Channel 4, Mon 31 Mar, 9pm
The point where the axis swings between madness and sanity, the fiscal-led emphasis of modern health politics and the desire to find our place in the world are at the heart of this excellent drama based on the debut novel by Clare Allan. Freely admitting to having spent almost a third of her life in psychiatric establishments, Allan clearly knew what she was writing about and director Benjamin Ross (The Young Poisoner’s Handbook) brings out both the poetic and tragic elements of the story with finesse.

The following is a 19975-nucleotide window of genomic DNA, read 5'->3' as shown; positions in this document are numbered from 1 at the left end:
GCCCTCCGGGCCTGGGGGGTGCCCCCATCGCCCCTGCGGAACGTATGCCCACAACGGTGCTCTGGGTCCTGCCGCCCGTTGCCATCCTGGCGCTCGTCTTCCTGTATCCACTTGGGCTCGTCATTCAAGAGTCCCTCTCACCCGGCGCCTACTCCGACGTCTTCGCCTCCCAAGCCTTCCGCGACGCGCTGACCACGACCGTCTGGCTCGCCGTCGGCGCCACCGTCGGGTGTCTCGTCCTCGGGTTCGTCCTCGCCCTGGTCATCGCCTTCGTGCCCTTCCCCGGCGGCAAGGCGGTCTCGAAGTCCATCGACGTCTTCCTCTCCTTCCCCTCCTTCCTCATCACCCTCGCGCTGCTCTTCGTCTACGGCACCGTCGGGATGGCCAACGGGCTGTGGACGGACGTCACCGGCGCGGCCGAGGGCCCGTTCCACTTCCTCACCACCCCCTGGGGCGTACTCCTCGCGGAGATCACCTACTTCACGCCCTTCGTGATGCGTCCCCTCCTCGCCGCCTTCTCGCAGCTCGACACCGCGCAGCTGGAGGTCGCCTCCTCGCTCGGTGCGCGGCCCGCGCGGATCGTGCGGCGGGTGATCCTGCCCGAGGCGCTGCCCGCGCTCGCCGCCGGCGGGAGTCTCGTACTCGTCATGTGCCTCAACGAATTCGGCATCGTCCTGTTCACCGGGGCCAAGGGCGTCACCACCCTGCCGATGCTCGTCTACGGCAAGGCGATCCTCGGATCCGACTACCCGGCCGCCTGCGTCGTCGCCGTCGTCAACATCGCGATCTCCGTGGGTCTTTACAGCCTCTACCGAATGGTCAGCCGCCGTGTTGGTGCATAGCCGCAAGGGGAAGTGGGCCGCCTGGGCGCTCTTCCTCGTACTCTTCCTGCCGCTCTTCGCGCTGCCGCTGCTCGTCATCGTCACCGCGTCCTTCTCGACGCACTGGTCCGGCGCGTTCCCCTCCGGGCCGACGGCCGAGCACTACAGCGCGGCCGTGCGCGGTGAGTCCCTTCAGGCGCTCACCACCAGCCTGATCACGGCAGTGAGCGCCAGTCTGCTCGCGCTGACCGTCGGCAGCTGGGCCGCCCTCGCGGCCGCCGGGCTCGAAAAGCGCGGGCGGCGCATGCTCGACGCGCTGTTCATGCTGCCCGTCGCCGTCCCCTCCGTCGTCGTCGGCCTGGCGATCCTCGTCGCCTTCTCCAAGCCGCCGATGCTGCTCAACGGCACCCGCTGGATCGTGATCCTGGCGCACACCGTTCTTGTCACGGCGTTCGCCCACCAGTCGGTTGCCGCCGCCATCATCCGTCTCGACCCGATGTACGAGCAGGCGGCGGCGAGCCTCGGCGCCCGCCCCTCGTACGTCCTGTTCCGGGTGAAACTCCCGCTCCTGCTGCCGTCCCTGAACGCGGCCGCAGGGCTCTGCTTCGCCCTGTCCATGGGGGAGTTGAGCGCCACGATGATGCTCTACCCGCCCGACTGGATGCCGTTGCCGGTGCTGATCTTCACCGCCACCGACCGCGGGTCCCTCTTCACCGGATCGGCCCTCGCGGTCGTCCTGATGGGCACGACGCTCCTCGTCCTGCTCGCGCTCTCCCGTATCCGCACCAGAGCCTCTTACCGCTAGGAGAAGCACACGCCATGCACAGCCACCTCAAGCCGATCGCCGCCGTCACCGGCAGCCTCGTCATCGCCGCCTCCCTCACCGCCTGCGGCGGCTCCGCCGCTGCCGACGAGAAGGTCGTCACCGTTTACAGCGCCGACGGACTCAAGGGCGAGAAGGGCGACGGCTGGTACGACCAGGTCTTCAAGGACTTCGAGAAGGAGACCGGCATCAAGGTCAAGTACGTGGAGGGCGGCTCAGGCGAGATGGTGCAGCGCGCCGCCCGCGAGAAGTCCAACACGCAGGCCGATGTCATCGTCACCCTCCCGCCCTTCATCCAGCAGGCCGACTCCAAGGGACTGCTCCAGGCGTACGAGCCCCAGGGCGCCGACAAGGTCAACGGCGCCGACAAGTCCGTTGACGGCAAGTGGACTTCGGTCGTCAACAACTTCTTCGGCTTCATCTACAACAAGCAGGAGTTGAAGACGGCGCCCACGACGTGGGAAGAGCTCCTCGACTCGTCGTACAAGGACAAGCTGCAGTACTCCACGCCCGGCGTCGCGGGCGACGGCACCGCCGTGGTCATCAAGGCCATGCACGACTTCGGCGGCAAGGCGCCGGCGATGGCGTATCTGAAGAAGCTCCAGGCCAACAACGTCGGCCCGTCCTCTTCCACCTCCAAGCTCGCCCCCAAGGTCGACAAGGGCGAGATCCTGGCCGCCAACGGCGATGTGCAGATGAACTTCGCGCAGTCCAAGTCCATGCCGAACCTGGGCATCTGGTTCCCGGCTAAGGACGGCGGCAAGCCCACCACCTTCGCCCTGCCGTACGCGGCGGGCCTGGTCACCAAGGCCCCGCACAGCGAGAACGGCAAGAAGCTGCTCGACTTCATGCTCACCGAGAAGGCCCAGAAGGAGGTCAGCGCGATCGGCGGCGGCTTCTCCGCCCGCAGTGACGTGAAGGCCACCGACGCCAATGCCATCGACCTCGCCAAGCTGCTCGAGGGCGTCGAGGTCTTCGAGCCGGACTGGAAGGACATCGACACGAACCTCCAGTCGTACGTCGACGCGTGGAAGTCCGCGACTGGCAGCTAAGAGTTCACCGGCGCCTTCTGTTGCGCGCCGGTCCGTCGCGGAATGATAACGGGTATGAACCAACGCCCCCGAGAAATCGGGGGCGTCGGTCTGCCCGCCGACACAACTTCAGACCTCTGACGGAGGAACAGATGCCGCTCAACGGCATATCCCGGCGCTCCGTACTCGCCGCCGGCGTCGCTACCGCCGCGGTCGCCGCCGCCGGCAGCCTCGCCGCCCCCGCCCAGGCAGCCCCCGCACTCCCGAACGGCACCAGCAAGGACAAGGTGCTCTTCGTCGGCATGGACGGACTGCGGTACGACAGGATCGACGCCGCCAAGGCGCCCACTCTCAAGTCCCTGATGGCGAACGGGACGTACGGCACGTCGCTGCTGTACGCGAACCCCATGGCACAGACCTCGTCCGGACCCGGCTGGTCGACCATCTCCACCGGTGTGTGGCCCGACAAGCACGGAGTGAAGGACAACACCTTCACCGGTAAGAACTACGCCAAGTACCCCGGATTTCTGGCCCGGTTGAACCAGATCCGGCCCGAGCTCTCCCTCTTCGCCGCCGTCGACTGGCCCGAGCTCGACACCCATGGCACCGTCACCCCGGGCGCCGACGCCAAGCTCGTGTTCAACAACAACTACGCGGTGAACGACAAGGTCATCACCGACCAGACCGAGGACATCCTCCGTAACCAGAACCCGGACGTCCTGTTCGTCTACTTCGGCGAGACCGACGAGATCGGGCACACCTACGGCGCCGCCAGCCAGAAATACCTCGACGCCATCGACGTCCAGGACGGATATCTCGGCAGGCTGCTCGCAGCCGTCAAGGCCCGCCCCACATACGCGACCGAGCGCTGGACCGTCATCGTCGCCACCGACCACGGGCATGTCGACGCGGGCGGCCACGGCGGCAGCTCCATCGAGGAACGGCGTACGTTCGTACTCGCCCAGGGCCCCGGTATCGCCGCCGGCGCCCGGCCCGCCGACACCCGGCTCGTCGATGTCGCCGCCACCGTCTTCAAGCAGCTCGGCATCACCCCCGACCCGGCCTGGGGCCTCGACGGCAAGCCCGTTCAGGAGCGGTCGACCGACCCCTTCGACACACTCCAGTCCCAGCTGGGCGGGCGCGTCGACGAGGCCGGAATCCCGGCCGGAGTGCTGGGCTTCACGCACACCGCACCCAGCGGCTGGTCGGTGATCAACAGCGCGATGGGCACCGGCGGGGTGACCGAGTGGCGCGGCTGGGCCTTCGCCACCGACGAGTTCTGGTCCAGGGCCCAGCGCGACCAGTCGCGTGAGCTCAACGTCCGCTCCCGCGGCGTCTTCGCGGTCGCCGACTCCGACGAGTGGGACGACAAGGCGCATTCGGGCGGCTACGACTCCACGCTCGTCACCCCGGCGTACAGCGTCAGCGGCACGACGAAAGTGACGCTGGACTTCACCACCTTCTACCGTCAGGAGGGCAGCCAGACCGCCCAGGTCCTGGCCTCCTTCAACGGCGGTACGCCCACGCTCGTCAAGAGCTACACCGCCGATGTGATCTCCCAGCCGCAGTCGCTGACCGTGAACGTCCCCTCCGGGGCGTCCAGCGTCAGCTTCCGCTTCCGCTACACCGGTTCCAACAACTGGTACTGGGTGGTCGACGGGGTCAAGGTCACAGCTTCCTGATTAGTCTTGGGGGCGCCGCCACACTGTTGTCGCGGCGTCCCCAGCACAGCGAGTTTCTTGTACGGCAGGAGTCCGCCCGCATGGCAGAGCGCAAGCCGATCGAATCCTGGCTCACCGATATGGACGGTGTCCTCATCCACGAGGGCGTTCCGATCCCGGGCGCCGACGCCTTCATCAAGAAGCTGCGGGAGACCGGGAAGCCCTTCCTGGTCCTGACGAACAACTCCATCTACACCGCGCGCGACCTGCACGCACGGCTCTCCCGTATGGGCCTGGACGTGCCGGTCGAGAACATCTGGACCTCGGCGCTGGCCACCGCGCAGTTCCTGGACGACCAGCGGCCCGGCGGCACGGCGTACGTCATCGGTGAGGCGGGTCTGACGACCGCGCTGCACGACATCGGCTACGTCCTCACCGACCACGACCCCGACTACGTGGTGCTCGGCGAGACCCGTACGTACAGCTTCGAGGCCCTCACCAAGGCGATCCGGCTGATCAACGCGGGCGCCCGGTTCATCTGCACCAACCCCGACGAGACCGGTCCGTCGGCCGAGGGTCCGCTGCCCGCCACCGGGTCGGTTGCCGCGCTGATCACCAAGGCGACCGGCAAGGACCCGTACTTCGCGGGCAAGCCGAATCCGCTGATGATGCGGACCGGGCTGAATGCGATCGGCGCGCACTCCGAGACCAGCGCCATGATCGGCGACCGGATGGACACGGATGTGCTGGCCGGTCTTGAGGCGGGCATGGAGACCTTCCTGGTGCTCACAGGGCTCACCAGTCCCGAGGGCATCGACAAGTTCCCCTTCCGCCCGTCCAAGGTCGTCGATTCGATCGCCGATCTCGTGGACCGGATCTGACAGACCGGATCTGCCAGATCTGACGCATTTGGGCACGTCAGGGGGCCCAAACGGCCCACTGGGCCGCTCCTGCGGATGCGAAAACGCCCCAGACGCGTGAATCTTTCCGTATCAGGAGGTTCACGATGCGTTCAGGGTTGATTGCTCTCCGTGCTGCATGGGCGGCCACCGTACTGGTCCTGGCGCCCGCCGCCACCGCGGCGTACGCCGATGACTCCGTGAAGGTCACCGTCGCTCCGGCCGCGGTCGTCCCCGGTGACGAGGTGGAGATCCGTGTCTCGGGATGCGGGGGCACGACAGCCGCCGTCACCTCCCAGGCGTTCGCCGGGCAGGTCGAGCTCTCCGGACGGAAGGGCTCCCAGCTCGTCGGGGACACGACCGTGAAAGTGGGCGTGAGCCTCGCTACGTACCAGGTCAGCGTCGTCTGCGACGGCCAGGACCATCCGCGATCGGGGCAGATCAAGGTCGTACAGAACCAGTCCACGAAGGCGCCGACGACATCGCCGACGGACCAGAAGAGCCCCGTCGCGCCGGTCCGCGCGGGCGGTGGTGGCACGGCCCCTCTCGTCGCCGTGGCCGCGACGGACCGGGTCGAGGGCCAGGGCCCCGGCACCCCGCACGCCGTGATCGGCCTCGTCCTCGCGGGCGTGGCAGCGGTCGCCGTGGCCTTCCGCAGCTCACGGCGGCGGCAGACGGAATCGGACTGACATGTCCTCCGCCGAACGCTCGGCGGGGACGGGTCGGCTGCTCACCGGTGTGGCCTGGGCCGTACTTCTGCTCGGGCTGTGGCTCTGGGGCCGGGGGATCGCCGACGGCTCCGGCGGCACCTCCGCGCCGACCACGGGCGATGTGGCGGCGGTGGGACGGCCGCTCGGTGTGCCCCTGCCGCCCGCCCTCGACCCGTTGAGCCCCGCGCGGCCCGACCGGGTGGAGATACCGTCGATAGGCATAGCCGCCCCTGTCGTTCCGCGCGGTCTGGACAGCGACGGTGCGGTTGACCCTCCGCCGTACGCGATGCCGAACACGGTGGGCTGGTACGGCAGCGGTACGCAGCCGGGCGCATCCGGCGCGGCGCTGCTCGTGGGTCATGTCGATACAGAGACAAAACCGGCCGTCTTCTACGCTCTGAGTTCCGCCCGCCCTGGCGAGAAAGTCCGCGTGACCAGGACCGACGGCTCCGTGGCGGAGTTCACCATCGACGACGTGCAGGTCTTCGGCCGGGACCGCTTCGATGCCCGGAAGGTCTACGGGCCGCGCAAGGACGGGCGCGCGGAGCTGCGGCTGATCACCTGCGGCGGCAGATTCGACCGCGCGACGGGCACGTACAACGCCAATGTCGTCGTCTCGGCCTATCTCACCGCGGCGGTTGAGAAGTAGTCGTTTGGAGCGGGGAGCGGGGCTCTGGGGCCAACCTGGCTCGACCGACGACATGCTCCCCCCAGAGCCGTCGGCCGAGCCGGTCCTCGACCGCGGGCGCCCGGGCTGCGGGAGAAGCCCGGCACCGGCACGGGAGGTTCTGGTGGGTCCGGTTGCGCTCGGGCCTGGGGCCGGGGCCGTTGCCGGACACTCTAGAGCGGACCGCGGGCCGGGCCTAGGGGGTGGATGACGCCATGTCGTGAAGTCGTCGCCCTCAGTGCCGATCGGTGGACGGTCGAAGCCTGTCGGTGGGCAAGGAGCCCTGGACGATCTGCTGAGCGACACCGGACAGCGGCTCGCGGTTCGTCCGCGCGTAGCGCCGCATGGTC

A self-confessed ‘dribbler’ called ‘N’ is a long-term psychiatric patient at the Dorothy Fish day hospital and has little intention of leaving when the enigmatic Poppy is admitted very much against her will. Poppy flaps under N’s wing and realises that she has a tricky battle ahead to convince the authorities that she is not ‘a nutter’.
When we think about it with cold-eyed clarity, mental illness is about as funny as a Jim Davidson comeback tour, but the superlative performance of Anna Maxwell Martin as N is laced with many moments of subtle humour. Naomie Harris as the eponymous Poppy goes more for a full-blown scary descent into madness when her campaign to prove her sanity goes drastically down the tubes. A damning indictment of NHS politics, the drama portrays a deranged, empty world in which people are not even numbers; they can simply be a letter.